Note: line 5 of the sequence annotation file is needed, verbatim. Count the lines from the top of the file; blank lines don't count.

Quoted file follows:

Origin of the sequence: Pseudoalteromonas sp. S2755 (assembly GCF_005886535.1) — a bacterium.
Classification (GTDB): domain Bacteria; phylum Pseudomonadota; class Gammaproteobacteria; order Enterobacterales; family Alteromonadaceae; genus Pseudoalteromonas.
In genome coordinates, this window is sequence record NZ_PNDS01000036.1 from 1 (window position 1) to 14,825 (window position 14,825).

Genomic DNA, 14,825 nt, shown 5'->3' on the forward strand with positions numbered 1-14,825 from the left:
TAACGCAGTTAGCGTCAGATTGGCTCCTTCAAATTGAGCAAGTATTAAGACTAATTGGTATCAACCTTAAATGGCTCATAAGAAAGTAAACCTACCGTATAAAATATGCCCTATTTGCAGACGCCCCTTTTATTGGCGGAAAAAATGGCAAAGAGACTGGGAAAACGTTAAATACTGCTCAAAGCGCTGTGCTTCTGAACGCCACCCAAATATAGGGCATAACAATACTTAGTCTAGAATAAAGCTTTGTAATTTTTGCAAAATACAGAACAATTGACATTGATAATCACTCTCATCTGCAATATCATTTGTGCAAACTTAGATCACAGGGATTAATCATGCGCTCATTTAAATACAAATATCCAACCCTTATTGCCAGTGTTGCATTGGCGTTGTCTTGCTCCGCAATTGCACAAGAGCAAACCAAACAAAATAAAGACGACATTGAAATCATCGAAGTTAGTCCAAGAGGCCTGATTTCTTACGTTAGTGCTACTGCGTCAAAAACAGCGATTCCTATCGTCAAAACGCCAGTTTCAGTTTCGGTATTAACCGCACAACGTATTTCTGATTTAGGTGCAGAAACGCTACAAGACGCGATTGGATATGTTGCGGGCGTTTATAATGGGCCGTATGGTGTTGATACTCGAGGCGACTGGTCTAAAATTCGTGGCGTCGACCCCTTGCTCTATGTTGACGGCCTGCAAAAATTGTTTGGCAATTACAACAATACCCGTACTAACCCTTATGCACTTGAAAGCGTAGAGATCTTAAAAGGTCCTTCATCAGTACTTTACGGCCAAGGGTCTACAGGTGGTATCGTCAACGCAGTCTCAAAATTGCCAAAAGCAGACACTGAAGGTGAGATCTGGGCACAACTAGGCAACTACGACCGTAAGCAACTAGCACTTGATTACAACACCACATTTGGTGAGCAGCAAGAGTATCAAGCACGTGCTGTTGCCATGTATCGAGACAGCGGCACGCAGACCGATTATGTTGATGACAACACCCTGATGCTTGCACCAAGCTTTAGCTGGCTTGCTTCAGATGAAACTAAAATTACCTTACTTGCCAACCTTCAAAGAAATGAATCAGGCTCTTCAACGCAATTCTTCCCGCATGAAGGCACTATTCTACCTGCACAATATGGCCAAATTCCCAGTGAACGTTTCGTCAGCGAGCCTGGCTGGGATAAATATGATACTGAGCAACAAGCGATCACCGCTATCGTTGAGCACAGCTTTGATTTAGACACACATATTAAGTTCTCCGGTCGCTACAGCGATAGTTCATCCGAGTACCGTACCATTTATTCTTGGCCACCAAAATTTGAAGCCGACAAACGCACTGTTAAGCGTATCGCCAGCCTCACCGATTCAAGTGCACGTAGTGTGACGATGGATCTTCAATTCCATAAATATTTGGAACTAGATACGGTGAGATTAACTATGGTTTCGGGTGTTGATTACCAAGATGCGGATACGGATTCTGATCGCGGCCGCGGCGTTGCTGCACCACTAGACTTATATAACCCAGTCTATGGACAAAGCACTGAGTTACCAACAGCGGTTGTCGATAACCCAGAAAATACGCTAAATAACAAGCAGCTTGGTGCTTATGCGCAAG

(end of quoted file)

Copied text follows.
TAACGCAGTTAGCGTCAGATTGGCTCCTTCAAATTGAGCAAGTATTAAGACTAATTGGTATCAACCTTAAATGGCTCATAAGAAAGTAAACCTACCGTATAAAATATGCCCTATTTGCAGACGCCCCTTTTATTGGCGGAAAAAATGGCAAAGAGACTGGGAAAACGTTAAATACTGCTCAAAGCGCTGTGCTTCTGAACGCCACCCAAATATAGGGCATAACAATACTTAGTCTAGAATAAAGCTTTGTAATTTTTGCAAAATACAGAACAATTGACATTGATAATCACTCTCATCTGCAATATCATTTGTGCAAACTTAGATCACAGGGATTAATCATGCGCTCATTTAAATACAAATATCCAACCCTTATTGCCAGTGTTGCATTGGCGTTGTCTTGCTCCGCAATTGCACAAGAGCAAACCAAACAAAATAAAGACGACATTGAAATCATCGAAGTTAGTCCAAGAGGCCTGATTTCTTACGTTAGTGCTACTGCGTCAAAAACAGCGATTCCTATCGTCAAAACGCCAGTTTCAGTTTCGGTATTAACCGCACAACGTATTTCTGATTTAGGTGCAGAAACGCTACAAGACGCGATTGGATATGTTGCGGGCGTTTATAATGGGCCGTATGGTGTTGATACTCGAGGCGACTGGTCTAAAATTCGTGGCGTCGACCCCTTGCTCTATGTTGACGGCCTGCAAAAATTGTTTGGCAATTACAACAATACCCGTACTAACCCTTATGCACTTGAAAGCGTAGAGATCTTAAAAGGTCCTTCATCAGTACTTTACGGCCAAGGGTCTACAGGTGGTATCGTCAACGCAGTCTCAAAATTGCCAAAAGCAGACACTGAAGGTGAGATCTGGGCACAACTAGGCAACTACGACCGTAAGCAACTAGCACTTGATTACAACACCACATTTGGTGAGCAGCAAGAGTATCAAGCACGTGCTGTTGCCATGTATCGAGACAGCGGCACGCAGACCGATTATGTTGATGACAACACCCTGATGCTTGCACCAAGCTTTAGCTGGCTTGCTTCAGATGAAACTAAAATTACCTTACTTGCCAACCTTCAAAGAAATGAATCAGGCTCTTCAACGCAATTCTTCCCGCATGAAGGCACTATTCTACCTGCACAATATGGCCAAATTCCCAGTGAACGTTTCGTCAGCGAGCCTGGCTGGGATAAATATGATACTGAGCAACAAGCGATCACCGCTATCGTTGAGCACAGCTTTGATTTAGACACACATATTAAGTTCTCCGGTCGCTACAGCGATAGTTCATCCGAGTACCGTACCATTTATTCTTGGCCACCAAAATTTGAAGCCGACAAACGCACTGTTAAGCGTATCGCCAGCCTCACCGATTCAAGTGCACGTAGTGTGACGATGGATCTTCAATTCCATAAATATTTGGAACTAGATACGGTGAGATTAACTATGGTTTCGGGTGTTGATTACCAAGATGCGGATACGGATTCTGATCGCGGCCGCGGCGTTGCTGCACCACTAGACTTATATAACCCAGTCTATGGACAAAGCACTGAGTTACCAACAGCGGTTGTCGATAACCCAGAAAATACGCTAAATAACAAGCAGCTTGGTGCTTATGCGCAAG